In a May 15th, blog post, "Optical communications goes nano—HP announces practical interconnect tech (and an ecosystem for it to grow in),"
Scott Jordan also extolled HP’s breakthroughs in silicon photonics
through nanoimprint lithography. The goal is to reduce the cost and
increase the speed of data transfer through the convergence of
nanotechnology and optics. Scott quotes Colin Johnson’s story in EETimes:
“Using silicon photonics to connect blades, boards, chips and eventually cores on the same chip has become a strategic goal for Hewlett Packard... By harnessing its expertise in nanoimprint lithography to fashion low-cost, high-speed silicon photonic devices, HP said it hopes to seed the fledgling community of optical interconnect component makers. Rather than doing it all, HP is seeking partners with other silicon photonic pioneers in hopes of developing its first optical interconnect technology in products by 2009.”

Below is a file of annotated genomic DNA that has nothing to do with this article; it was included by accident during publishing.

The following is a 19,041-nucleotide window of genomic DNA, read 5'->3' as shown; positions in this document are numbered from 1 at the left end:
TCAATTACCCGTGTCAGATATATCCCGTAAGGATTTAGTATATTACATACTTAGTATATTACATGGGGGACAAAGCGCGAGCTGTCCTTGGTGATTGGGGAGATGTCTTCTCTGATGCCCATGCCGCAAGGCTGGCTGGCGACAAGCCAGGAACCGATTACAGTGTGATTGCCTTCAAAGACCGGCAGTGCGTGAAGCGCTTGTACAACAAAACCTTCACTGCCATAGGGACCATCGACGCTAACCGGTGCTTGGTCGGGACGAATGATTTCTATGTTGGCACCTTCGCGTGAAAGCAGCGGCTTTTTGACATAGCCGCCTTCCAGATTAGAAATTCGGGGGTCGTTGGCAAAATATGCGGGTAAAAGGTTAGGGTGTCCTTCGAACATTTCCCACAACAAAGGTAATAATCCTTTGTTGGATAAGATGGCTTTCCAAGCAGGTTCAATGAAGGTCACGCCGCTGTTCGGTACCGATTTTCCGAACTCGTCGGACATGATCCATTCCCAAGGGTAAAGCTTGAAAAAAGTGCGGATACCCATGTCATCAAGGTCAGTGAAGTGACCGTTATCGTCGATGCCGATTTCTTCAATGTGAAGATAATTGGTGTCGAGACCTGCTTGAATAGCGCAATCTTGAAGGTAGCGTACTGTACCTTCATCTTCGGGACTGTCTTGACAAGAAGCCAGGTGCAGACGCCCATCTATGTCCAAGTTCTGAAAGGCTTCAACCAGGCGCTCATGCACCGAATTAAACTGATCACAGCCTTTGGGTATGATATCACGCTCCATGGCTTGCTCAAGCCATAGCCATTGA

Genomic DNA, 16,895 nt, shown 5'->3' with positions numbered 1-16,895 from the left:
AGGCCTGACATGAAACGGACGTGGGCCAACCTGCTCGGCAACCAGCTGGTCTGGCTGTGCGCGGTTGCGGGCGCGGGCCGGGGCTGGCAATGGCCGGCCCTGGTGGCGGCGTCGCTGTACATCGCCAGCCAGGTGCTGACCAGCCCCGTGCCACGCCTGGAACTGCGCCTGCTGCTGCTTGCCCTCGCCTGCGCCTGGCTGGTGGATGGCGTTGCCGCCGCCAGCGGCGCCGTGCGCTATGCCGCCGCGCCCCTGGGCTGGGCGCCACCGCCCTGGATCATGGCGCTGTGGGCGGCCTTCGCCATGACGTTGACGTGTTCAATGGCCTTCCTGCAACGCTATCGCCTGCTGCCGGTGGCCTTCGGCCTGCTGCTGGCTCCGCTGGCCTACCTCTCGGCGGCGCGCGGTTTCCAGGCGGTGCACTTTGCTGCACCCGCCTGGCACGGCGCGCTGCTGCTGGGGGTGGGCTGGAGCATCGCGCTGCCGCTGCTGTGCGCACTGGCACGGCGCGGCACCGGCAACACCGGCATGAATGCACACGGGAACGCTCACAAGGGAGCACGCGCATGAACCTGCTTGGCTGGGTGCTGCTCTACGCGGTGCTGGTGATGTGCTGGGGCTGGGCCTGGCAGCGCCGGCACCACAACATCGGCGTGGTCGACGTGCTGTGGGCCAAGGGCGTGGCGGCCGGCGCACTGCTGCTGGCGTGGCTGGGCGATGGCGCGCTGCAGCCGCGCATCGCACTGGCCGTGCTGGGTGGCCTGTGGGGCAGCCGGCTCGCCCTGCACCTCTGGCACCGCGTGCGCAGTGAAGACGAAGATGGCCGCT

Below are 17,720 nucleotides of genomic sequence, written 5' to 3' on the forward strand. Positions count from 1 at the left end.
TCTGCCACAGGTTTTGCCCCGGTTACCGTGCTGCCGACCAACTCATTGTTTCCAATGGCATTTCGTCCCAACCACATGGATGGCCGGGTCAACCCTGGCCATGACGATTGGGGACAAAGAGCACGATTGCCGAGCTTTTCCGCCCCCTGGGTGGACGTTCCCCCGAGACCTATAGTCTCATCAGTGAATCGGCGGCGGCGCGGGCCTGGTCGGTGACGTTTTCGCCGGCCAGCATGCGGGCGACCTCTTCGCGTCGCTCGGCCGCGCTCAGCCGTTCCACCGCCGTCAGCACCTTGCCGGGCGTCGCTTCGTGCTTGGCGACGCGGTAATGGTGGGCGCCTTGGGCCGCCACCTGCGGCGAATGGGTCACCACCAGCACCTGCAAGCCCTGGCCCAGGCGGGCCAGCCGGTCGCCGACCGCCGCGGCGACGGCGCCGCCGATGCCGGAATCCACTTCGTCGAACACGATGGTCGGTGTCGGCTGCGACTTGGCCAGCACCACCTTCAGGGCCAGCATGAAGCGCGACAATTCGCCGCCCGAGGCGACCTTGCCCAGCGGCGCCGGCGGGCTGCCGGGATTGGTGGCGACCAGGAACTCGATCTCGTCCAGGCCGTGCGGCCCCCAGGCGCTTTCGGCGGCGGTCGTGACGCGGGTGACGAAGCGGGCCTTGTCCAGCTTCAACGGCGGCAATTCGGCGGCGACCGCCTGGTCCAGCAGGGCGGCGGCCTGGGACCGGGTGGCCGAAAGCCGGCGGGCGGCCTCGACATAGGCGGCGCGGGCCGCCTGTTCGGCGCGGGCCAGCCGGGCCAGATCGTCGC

But what really excited Scott was the fact that HP convened a gathering of the smartest people they knew and invited others around the world to join in an open innovation ecosystem around this new technology. Scott participates in National Instruments’ ecosystem of scientists and engineers, so he knows how effective these customer/partner/expert ecosystems are in advancing the application of new technologies to tackle new problem spaces and to advance the state of the art. What’s particularly important in designing these kinds of ecosystems is to ensure that you have vibrant participation from experts in many different disciplines. It’s often the cross-disciplinary or cross-industry idea transfers that yield the most momentum.